The above speed workouts are similar but offer some variety. In WO-1 you increased the number of punches within a pre-determined time interval, and in WO-2 you decrease the time interval required to perform a pre-determined set number of punches.  In either case you have go punch faster to meet the goal.


  • Punch the bag continuously for longer periods of time. Vary the speed of your punching. Start at slow or warm up speed for 30-60 seconds or 40-50 punches. Then increase to your normal workout speed, which is where you feel the most comfortable and in full control. Stay at this speed for one or two minutes. Then jump to full speed, and go as fast as possible on that bag. Here you are almost out of control and will feel the shoulder arm burn quickly.  Back off down to workout speed until the burn goes away. Go back and forth between workout speed and full speed several times. Three minutes of this is a long time!  Every few workouts increase your time by .15 or .30 seconds.
  • Speed is not the issue in these workouts, so use larger bags for your endurance.  It takes more force and effort to keep the larger bags going and you may fatigue quickly.  Advanced users may be able to get these benefits from smaller bags because you can keep it going longer. But regardless of speed bag skill, here you want to increase your physical efforts, not necessarily your speed bag ability.
  • Since you are punching for longer periods of time, the routine of punching can get boring. Add variety by focusing on one arm punching.  During the routine, use the left arm only for 6-10 punches and then the right arm.  Vary the number, and change arms repeatedly.  You may think it is a math test, but the variety of constantly changing hands will take you mind off the drudgery of punching for three or more minutes.
  • To punch for longer times, learn to do the elbow strikes.  These require more shoulder rotation and body movement. Elbow striking actions will help relieve the burning sensation in the shoulders and arms. After 8-10 elbow strikes, the shoulder and arm pain should be relieved enough to change back to fist punching techniques.  With elbow strikes, you can extend you non-stop punching time to 5 or 6 minutes or longer.

Hit to music, which helps combat punching boredom and makes the time pass faster. See hitting to music below.


The speed bag is very effective for martial artists. Unfortunately, it is often overlooked in their training dojo or training facilities. Maybe it is seen more as boxing equipment, or it was not a normal part of training programs from each styles ancient oriental roots. Regardless, hand speed, rhythm and timing are also required in any form of martial arts. Training ideas for this area are offered here.

  • Learn how the speed bag works and how you can practice your hand techniques or kicking techniques.
  • To practice specific techniques or combinations begin from any or your preferred defensive stance. Be sure and adjust your distance for any forward or retreating body motions.

The speed bag can be use for any of the open hand techniques and punches, such as fist punches, Elbow Strikes,  knife hands or Ridge hands.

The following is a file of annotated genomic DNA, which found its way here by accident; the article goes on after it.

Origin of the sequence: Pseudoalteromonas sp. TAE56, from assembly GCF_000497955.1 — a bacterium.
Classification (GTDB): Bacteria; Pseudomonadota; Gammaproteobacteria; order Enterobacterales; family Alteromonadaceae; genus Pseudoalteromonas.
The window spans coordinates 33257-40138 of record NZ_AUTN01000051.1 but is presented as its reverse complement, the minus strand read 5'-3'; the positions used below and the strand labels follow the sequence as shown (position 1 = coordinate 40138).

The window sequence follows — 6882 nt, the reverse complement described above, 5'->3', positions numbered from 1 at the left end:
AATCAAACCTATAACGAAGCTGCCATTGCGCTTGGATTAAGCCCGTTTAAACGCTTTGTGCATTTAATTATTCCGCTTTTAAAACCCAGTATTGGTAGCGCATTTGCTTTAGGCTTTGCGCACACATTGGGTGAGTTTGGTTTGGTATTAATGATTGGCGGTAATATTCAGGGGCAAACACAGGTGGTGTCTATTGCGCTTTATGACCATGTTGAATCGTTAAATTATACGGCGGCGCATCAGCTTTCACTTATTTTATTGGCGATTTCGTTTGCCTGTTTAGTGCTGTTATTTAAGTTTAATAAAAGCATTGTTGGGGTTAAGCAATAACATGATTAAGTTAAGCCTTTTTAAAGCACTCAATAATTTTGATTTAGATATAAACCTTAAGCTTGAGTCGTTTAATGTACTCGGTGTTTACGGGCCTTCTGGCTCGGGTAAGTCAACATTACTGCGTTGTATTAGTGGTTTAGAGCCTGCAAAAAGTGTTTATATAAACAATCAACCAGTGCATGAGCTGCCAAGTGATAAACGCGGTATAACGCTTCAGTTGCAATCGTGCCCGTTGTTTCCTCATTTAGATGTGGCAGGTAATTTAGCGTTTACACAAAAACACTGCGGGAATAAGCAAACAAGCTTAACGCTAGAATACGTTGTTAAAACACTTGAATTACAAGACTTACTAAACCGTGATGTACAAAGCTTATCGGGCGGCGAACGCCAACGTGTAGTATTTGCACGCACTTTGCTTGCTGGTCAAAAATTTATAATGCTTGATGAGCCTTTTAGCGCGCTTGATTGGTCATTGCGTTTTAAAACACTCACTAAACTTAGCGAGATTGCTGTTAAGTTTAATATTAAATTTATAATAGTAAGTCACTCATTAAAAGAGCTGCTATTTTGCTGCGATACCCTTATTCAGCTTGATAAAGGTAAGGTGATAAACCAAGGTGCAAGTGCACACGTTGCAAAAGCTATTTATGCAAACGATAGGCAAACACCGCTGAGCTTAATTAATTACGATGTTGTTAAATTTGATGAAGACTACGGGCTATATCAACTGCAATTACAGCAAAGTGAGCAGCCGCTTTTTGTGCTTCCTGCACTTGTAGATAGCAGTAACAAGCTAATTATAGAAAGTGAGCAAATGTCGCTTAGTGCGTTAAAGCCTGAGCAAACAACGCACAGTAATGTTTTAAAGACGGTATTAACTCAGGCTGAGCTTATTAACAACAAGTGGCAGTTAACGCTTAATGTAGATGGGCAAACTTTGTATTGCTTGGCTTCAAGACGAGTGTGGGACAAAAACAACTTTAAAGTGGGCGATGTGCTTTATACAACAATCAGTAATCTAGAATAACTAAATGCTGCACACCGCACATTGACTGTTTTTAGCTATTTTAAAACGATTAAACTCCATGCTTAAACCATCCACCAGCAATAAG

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The speed bag can be used for certain kicking techniques. It works best for the Roundhouse, Hook and Crescent kicks.   * Warning! The board is very close to the foot!  Use larger bags for kicking. The belly or target area is further underneath the board. You may also want to increase this distance by adding an “S” hook onto the swivel

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Remember the Rules Of Rhythm also apply for kicking combinations. Repetitive roundhouse kicks with the right leg will follow each other after an odd number, such as 5 rebounds, since each comes from the same side of the bag. But a right leg Hook Kick followed by a right leg Roundhouse kick (off the same chamber ) will require and even number, such as 4 or 6 rebounds. That is because the roundhouse kick will return on the opposite side from the hook kick.


Since the bag is fixed and doesn’t move away from you or sideways, it is more difficult to practice footwork. But the following will help focus on your punching footwork.

From a defensive stance with your left or right leg forward, start very close to the wall nearest your back.

  • Depending on your ability, choose a punching technique or a two, three or four combination. Beginners can use a single punch, such as a jab or backfist. Those will more experience might use a double jab, right cross combination.
  • Now start punching and begin your circling shuffle steps. Maintain your balance and step correctly. Do not cross your feet. Keep moving around the bag until you reach the other wall. This should be 5 or 6 steps depending on your step size. Now go back the other way, while completing the punching combinations. Try to blend all your motions with the bag rhythm and flow of movement.
  • Since your footwork is the focus, and not bag skill, you can use any number of rebounds. Start slow and punch only at half power to get the feel. Increase punching power and speed only when you footwork can smoothly follow.